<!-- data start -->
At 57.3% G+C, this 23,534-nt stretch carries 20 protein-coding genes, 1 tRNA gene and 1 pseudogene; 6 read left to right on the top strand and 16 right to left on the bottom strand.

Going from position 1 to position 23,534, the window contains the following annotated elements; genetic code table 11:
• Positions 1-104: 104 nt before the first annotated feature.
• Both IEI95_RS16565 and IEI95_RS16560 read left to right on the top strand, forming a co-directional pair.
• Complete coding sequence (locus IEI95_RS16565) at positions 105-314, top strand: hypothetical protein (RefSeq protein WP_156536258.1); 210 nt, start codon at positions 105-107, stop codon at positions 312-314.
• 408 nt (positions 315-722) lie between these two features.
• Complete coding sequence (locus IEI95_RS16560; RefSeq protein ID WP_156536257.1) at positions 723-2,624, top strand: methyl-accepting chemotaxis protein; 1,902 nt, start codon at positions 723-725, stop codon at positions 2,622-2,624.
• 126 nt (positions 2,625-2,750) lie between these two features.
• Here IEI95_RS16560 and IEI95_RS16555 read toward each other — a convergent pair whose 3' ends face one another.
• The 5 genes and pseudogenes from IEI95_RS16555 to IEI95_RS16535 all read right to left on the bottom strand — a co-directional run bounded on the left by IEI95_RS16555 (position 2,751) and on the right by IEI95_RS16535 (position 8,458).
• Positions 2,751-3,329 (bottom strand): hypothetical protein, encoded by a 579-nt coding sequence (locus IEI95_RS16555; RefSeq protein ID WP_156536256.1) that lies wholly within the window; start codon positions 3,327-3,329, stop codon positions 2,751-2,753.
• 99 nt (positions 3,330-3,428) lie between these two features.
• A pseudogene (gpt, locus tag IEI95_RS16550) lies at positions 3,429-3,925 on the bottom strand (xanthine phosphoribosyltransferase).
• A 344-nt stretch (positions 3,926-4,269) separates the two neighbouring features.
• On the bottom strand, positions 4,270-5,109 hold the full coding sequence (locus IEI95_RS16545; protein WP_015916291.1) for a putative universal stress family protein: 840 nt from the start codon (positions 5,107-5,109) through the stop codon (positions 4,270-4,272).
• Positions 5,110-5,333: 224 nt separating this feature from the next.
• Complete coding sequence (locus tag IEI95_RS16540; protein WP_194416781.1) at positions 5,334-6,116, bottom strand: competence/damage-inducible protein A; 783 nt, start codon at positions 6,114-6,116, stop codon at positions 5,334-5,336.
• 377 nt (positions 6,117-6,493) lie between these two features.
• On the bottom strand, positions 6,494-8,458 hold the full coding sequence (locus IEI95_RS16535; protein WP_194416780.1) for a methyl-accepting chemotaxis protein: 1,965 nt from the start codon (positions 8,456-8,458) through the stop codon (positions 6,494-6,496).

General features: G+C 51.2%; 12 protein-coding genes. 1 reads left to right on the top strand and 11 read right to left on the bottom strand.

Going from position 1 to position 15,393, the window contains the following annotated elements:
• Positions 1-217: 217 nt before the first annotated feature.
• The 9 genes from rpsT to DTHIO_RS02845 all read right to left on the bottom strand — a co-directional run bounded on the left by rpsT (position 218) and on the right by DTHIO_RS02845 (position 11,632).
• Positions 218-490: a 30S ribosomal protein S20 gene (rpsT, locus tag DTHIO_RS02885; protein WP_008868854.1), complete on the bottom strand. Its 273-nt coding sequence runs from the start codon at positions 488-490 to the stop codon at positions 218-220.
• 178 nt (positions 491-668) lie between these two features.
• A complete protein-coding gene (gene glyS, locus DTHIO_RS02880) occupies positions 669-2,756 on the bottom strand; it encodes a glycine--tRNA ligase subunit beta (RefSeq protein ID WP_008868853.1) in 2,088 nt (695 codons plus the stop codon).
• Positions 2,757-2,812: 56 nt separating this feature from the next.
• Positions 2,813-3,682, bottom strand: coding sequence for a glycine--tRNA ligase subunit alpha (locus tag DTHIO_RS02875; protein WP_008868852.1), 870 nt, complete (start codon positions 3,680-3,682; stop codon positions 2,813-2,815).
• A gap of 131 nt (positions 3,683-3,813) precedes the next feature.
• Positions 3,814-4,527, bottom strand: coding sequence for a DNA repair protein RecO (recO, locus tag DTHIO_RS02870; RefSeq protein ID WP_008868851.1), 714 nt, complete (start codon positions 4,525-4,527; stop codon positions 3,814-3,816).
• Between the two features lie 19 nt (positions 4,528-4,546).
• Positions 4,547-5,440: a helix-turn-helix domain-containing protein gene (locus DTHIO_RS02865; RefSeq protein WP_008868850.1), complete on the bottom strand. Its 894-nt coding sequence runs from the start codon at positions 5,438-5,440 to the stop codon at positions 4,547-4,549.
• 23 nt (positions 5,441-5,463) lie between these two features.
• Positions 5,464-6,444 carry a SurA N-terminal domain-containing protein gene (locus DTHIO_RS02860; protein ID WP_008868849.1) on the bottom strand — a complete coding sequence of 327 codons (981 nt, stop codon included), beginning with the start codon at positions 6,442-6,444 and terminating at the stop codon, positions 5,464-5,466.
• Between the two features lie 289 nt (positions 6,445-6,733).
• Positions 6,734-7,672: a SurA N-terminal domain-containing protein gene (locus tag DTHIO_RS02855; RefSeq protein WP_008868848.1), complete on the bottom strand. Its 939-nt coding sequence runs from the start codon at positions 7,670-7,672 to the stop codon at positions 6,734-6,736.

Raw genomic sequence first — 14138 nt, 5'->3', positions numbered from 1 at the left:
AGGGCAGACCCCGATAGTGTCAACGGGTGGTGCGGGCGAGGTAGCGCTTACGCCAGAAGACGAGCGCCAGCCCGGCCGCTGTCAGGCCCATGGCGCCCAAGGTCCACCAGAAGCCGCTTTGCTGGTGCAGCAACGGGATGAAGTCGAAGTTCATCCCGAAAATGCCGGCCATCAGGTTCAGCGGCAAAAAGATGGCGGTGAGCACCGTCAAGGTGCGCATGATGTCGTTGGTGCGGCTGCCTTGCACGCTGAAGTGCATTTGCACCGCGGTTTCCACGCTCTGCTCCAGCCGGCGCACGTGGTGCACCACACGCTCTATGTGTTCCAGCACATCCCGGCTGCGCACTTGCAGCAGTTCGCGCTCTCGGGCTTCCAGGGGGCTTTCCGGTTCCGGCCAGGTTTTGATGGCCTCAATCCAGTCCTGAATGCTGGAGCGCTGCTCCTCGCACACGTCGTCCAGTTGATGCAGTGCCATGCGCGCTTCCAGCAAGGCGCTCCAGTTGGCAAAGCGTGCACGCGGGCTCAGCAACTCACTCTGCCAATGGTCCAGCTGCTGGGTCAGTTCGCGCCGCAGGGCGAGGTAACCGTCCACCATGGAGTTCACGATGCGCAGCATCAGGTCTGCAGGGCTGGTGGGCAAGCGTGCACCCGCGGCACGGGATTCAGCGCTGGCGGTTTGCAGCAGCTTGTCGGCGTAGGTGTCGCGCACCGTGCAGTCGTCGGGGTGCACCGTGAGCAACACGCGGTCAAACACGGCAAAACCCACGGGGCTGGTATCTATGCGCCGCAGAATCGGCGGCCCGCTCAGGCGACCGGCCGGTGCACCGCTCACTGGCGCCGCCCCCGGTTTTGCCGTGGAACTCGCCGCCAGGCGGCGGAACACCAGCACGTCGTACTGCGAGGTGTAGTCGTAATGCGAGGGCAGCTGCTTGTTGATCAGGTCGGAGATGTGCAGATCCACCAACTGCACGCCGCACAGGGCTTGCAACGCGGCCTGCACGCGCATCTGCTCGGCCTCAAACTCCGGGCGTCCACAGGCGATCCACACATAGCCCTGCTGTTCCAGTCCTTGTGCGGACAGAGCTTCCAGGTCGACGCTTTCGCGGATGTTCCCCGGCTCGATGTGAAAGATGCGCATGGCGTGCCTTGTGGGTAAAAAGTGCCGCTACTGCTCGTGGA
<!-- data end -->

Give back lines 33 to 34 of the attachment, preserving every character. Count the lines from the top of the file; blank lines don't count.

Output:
• 23 nt (positions 5,441-5,463) lie between these two features.
• Positions 5,464-6,444 carry a SurA N-terminal domain-containing protein gene (locus DTHIO_RS02860; protein ID WP_008868849.1) on the bottom strand — a complete coding sequence of 327 codons (981 nt, stop codon included), beginning with the start codon at positions 6,442-6,444 and terminating at the stop codon, positions 5,464-5,466.